The Warner comic book movie Birds of Prey (and the Fantabulous Emancipation of One Harley Quinn) laid a big ol’ egg at the box office this weekend. The R-rated spinoff of 2016’s Suicide Squad opened to the lowest numbers of any DC Films production since 2010’s Jonah Hex.
Despite the backing of the nation’s critics -81% on Rotten Tomatoes and a 60/100 from Metacritic- as well as the comic book movie devout, the $100 million Birds of Prey failed to take flight at 4,236 theaters this weekend. The best the Cathy Yan feature could muster was an estimated $33.2 million. How underwhelming are those numbers? Bird’s opening weekend total was $6 million lower than the opening day for Joker.
What killed the Harley Quinn spinoff starring Margot Robbie and Ewan McGregor? God-awful title aside, the main culprit would be the film’s marketing campaign. It. Sucked. In order for a genre film –especially one that’s R-rated- to really take off, it has to appeal to people outside of its targeted demographic. When studios do and do it successfully, you get box office blockbusters like Joker, Logan or the two Deadpool films. When you don’t, and you go whole hog with horrid trailers and television ads with very limited appeal -as Warner has done here-, your film doesn’t look appealing. It looks appalling.
Being connected to what many consider to be the worst comic book movie since Batman and Robin -that being David Ayer’s cinematic war crime known as Suicide Squad– was another nail in Birds’ box office coffin. No matter how good Birds of Prey may be -and no matter how little it may have to actually do with Squad-, Prey is still connected to that inexplicable 2016 box office hit and that is more than enough for many to say “no thanks.” So with the lingering stink of Squad on it and studio and critical support turning out to be a bust, Birds will have to solely rely on its fanbase to even think of reaching the $100 million mark in North America.
The box office cold shoulder Birds of Prey experienced this weekend wasn’t exclusive just to North America. Harley and her gal pals set sail in 78 international markets this past Wednesday and could only muster a soft $48 million. The last market for the film will be Japan, which opens the film on March 20th.
While the girls of Prey didn’t deliver, the boys of Sony’s Bad Boys For Life continued to do so in second place. Dipping a moderate 32% in its fourth weekend on 3,530 screens, Bad Boys 3 earned an estimated $12 million. One month into its theatrical release, Smith and Lawrence have delivered a great $166.3 million in North America and an additional $170 million from overseas.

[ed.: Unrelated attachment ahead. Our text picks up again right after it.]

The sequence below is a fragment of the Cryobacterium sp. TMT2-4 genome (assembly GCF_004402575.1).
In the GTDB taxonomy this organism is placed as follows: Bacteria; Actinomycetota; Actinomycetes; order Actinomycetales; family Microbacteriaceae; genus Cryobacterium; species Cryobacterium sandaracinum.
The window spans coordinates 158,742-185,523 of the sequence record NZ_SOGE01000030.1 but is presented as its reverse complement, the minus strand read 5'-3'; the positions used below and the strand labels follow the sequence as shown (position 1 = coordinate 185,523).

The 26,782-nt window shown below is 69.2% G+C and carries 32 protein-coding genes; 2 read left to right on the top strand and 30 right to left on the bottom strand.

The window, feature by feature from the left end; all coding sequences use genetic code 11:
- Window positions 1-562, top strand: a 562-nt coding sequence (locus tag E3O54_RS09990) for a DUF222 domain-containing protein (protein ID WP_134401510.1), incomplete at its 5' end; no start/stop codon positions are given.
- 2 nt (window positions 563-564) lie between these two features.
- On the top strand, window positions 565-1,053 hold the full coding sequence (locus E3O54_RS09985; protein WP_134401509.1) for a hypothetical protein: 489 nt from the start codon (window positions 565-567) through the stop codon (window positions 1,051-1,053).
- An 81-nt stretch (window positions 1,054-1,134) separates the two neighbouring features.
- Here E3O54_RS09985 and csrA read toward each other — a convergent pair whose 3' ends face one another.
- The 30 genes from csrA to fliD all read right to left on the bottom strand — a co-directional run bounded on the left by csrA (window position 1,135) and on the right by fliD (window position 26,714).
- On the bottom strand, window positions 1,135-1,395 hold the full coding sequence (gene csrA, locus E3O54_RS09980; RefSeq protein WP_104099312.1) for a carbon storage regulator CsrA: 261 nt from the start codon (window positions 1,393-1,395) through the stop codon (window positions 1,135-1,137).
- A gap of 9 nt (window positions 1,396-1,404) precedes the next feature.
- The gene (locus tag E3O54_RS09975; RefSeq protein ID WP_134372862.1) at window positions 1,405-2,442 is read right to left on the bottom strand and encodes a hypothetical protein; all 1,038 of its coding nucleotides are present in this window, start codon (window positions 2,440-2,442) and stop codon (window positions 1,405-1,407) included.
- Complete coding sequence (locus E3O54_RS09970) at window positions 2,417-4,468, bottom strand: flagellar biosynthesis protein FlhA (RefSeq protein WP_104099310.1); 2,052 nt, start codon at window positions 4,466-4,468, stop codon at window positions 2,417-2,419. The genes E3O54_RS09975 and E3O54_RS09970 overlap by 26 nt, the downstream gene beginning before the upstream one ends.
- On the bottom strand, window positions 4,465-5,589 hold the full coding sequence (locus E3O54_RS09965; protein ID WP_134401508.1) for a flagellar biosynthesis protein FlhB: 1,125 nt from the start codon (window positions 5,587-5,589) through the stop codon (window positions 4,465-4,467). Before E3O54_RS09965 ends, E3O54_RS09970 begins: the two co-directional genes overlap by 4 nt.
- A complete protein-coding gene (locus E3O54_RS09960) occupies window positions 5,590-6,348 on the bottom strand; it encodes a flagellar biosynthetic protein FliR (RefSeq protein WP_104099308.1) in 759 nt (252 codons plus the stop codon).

In third place with an estimated $9 million from 3,548 theaters was Oscar frontrunner 1917. Down only 5% in its seventh weekend, the acclaimed Sam Mendes war drama has brought in $132.5 million so far. Should the film take home the Best Picture Oscar tonight, 1917 could finish its box office campaign with an excellent $165 million. Overseas, 1917 has earned $158 million so far.
Still hanging on in fourth place was Universal’s Dolittle with $6.66 million from 3,462 theaters. Down only 12%, the pricey family flick has brought in $64 million after one month of release. Foreign grosses for the Robert Downey Jr. flick stand at $94 million.
Rounding out the top five was Sony’s Jumanji: The Next Level with $5.5 million from 2,729 theaters. With $298 million in the bank after nine weekends, The Next Level is powering up to finish with close to $315 million in the bank.
- The Gentlemen (STX) $4.1 million (-25%); $26.8 million
- Gretel & Hansel(UA) $3.5 million (-43%); $11.5 million
- Knives Out (Lionsgate) $2.35 million (-9%); $159 million
- Little Women (Sony) $2.32 million (-24%); $102 million
- Star Wars/Skywalker (Disney) $2.22 million (-31%); $510.5 million
Next weekend, Hollywood says “We love you!” via three new films that open on Valentine’s Day: Fantasy Island, The Photograph and Sonic the Hedgehog. Sonic should race over Birds of Prey to become the nation’s new number one film by next Sunday.